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Should I Sign a Voluntary Acknowledgment of Paternity in Illinois?

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Arlington Heights paternity lawyerProving paternity allows biological fathers to exercise their parental rights and be involved in their child’s life. Unmarried fathers can face many challenges in their efforts to establish legal paternity, especially if there is conflict or uncertainty surrounding their parentage. Illinois offers an option called a Voluntary Acknowledgment of Paternity (VAP) that can make the process easier, but it is not always as simple as signing a form. Before you sign a VAP, you should be sure that you understand the implications and the possible complications that may arise.

What is a Voluntary Acknowledgment of Paternity?

A VAP is essentially an agreement in written form in which both the child’s mother and purported father acknowledge that the man is the legal father of the child. Parents can complete a VAP at the hospital upon the child’s birth, or at any point after the birth by obtaining the form from an Illinois Registrar, County Clerk, or the Department of Healthcare and Family Services (HFS). In order for the VAP to be legally valid, it must be signed, witnessed, and filed with HFS. Once the form is filed, the man is considered to have a legal parent-child relationship, granting him certain parental rights and responsibilities, including the duty to contribute to child support.

Complications With the VAP Process

If you are certain that you are the child’s father and you want to be part of your child’s life, signing a Voluntary Acknowledgment of Paternity is often a great option, provided that the child’s mother also agrees. However, there can be some difficulties even with this relatively straightforward process. A couple of complications to consider include:

  • Uncertainty regarding the child’s parentage. Even if you are fully committed to raising and supporting the child, it may be unwise to sign a VAP if you are not certain that you are the child’s biological father. Doing so could lead to personal and legal complications later on, especially if the actual biological father comes forward. Before acknowledging your paternity, you can request a DNA test to confirm whether you are, in fact, the child’s father.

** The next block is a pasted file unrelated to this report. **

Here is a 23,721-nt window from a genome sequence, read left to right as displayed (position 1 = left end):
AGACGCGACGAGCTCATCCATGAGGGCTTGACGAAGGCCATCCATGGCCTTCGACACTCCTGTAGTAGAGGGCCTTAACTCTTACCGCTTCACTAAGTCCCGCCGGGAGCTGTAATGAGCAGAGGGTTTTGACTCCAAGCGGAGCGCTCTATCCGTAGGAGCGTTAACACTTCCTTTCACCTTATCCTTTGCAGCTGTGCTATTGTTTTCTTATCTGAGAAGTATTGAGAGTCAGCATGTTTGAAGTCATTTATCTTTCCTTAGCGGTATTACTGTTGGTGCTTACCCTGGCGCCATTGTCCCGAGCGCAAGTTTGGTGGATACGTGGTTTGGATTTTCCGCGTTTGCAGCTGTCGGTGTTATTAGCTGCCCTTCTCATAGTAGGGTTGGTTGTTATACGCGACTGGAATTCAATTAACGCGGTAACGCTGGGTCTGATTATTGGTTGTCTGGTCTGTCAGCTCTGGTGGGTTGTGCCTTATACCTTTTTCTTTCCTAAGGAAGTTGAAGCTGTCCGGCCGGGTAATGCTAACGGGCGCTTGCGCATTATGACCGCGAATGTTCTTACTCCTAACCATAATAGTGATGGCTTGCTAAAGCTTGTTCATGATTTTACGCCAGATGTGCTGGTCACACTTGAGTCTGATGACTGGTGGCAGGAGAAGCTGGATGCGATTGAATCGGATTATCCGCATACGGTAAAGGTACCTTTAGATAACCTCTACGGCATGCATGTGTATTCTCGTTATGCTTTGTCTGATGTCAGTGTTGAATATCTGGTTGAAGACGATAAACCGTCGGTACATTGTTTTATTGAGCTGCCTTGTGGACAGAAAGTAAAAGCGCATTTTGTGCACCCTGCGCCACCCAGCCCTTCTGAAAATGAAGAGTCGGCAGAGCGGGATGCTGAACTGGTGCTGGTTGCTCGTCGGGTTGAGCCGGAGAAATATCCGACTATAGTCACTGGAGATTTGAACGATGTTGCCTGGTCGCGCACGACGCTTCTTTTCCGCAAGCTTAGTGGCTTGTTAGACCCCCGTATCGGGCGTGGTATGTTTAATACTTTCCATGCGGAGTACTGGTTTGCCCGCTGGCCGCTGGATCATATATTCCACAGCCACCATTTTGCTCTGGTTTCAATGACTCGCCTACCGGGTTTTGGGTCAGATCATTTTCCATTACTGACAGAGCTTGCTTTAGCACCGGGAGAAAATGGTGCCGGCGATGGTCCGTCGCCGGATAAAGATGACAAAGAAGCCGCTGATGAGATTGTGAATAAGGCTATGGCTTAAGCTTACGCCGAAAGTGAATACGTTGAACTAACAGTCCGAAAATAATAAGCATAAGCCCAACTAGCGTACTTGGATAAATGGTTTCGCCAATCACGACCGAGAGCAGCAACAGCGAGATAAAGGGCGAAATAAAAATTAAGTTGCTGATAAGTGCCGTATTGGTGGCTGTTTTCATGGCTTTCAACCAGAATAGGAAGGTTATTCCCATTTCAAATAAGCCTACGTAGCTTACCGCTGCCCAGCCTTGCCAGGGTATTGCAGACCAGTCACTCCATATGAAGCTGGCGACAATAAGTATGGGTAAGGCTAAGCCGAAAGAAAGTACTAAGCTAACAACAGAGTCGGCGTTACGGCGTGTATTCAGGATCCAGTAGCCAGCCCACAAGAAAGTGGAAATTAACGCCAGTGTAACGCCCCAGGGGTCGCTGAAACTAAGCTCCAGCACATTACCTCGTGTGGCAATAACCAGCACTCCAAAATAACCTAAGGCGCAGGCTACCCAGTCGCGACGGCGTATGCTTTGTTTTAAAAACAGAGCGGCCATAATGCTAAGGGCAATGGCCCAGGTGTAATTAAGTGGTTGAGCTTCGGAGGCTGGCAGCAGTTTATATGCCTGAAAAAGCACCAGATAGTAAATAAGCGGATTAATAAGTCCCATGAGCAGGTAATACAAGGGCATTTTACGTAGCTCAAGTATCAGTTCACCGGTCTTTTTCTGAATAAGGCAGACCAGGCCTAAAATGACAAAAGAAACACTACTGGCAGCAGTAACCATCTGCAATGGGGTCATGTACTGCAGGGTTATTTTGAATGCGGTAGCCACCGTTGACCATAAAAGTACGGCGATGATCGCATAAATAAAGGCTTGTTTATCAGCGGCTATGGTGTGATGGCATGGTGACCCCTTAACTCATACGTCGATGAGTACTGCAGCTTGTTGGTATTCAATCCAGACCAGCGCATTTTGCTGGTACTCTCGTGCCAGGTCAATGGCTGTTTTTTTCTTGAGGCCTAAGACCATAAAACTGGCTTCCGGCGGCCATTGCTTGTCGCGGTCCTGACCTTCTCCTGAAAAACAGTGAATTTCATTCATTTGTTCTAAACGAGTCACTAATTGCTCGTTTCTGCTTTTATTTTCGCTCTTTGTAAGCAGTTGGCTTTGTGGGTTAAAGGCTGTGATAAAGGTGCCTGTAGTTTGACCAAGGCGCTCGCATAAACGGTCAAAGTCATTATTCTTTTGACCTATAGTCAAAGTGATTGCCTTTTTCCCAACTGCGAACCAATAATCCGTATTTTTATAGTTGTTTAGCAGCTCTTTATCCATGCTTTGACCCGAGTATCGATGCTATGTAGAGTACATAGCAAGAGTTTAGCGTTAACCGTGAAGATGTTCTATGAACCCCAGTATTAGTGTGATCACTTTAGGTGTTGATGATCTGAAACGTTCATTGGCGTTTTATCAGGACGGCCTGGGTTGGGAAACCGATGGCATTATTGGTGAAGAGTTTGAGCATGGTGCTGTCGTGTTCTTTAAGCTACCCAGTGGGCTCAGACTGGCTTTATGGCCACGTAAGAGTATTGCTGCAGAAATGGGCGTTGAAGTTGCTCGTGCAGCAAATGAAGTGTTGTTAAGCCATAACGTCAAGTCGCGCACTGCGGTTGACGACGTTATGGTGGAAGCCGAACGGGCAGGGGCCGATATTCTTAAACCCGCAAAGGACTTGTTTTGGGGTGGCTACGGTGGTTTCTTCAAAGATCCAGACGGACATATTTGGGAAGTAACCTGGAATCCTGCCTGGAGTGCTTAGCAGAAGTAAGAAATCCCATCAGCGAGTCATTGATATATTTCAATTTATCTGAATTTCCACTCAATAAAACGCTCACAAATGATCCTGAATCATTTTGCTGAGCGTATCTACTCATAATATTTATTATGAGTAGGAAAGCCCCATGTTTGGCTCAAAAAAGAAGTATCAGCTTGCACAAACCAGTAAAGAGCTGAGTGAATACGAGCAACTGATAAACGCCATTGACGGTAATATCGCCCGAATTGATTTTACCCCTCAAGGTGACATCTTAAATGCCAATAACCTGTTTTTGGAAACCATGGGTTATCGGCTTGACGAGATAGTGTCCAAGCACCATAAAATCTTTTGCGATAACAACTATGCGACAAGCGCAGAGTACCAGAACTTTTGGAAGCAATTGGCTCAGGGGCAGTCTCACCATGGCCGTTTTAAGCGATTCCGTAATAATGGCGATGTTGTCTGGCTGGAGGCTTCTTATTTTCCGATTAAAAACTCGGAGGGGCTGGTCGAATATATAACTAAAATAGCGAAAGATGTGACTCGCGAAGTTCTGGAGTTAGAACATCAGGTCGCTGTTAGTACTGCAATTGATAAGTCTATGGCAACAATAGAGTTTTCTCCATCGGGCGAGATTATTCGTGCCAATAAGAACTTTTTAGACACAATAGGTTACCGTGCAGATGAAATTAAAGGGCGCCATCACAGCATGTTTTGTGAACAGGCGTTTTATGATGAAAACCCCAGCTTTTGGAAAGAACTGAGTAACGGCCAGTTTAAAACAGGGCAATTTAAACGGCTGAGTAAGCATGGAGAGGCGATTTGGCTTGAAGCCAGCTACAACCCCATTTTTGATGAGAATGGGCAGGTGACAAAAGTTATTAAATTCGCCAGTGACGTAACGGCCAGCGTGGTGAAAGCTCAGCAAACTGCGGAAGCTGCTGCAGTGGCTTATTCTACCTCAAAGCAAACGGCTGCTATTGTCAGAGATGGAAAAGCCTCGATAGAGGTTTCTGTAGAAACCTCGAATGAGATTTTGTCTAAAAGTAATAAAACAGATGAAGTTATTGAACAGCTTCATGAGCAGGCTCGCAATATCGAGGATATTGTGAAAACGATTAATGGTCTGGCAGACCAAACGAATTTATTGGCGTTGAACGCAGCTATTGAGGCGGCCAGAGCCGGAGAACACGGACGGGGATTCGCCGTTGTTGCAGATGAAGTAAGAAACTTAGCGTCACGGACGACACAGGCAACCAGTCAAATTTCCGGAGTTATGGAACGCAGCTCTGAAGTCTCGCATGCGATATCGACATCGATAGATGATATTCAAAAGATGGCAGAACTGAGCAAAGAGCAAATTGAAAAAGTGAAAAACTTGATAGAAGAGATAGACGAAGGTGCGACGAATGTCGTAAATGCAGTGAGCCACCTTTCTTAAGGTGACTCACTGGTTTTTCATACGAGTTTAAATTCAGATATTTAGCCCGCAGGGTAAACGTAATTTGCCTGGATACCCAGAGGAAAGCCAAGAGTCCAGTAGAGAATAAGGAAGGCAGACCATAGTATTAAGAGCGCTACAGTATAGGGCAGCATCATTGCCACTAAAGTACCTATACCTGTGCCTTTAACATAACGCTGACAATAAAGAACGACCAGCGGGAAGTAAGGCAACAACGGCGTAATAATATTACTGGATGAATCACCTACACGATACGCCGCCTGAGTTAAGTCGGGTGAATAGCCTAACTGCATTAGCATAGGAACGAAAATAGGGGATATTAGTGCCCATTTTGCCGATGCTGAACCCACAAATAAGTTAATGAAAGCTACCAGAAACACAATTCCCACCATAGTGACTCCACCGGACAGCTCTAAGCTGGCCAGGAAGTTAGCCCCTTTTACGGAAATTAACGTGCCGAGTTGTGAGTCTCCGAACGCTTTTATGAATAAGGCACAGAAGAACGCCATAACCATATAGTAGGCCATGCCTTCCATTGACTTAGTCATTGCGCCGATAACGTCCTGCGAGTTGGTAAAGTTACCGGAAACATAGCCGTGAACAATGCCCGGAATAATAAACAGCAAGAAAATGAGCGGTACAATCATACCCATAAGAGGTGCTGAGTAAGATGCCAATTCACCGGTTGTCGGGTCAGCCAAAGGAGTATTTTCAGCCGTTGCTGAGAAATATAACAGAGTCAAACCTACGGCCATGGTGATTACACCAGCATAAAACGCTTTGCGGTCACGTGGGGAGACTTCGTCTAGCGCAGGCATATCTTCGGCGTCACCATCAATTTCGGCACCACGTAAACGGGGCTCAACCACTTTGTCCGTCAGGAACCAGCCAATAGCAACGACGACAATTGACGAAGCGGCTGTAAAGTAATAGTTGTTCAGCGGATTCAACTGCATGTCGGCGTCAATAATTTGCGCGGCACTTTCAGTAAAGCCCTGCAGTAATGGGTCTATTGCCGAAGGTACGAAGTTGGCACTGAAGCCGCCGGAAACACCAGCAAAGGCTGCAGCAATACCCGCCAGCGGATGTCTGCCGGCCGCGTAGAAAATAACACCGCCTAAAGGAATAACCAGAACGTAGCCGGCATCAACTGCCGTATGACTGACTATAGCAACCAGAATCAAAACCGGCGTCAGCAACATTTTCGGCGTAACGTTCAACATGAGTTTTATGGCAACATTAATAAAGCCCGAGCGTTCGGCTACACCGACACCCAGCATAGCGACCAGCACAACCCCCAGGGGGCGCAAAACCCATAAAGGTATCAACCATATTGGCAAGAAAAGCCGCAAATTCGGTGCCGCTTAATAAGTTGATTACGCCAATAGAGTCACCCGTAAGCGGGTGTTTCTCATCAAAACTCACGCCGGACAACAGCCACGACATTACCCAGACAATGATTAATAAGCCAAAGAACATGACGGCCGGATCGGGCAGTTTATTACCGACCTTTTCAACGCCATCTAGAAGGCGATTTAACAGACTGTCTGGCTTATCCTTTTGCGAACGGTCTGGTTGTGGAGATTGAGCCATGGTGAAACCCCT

• The existence of another presumed father. Under Illinois law, a man who is married to the child’s mother at the time of birth, or whose marriage to the mother ended within 300 days of the child’s birth, is automatically presumed to be the child’s legal father. However, a man who meets these criteria is not always the biological father. If you know that you are the biological father, and you and the mother both agree to sign a VAP, you will still need to obtain a signed denial of parentage from a man who is presumed to be the father in order to complete the processes of establishing your paternity.

If information comes to light soon after you sign a VAP that indicates that you are not the child’s father, keep in mind that you do have the option to file a rescission of the VAP within 60 days of when it becomes effective.

Contact a Rolling Meadows Paternity Lawyer

At the Cosley Law Office, we know how important it is for unmarried men to secure their rights as fathers, and we can help you determine whether a VAP is the best option and handle any legal challenges that you may face. Contact an Arlington Heights family law attorney today at 847-253-3100 to request a free consultation.





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